Anti-war campaigners protested on Monday as Gordon Brown announced that the government’s inquiry into the Iraq war will be held in secret.
Its appointed committee of “the great and the good” does not inspire confidence. Sir John Chilcot, its chair, was part of the last Iraq whitewash, the Butler inquiry.
Another committee member, Sir Lawrence Freedman, wrote Tony Blair’s 1999 Chicago speech setting out the idea of “humanitarian” war.
Their hearings will be held in private, and the report will be published with the “most sensitive information” held back. Brown said it will not appear for a year – in other words, after the next election.
The Stop the War Coalition called for a public inquiry, not only of the war itself, but into how George Bush and Blair took us into it.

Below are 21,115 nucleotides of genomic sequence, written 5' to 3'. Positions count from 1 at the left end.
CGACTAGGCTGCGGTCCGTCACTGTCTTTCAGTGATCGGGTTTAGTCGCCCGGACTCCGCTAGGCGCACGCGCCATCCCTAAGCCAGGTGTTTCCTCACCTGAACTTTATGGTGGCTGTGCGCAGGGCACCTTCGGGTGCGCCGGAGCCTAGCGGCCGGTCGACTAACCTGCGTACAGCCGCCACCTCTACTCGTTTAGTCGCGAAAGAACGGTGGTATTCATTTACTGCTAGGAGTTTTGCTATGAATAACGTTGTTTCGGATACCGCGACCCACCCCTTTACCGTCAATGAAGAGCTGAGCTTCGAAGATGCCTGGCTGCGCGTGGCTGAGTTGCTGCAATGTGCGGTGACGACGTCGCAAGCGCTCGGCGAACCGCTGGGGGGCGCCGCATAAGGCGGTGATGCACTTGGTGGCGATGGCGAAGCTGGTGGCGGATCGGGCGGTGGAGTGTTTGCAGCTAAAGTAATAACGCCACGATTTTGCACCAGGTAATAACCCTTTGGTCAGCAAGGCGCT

Rose Gentle, whose son was killed while serving in Iraq, reacted angrily to news that the inquiry would be secret.
“We have fought and fought for this,” she said. “But it could all be for nothing if it’s held behind closed doors. We will be lobbying parliament to make sure that this is all transparent.”
Lindsey German of the Stop the War Coalition, which called the emergency protest outside parliament to coincide with Brown’s statement, said the inquiry will be a “complete whitewash, just like the Butler inquiry was a few years ago.”
His treatment exposes the British state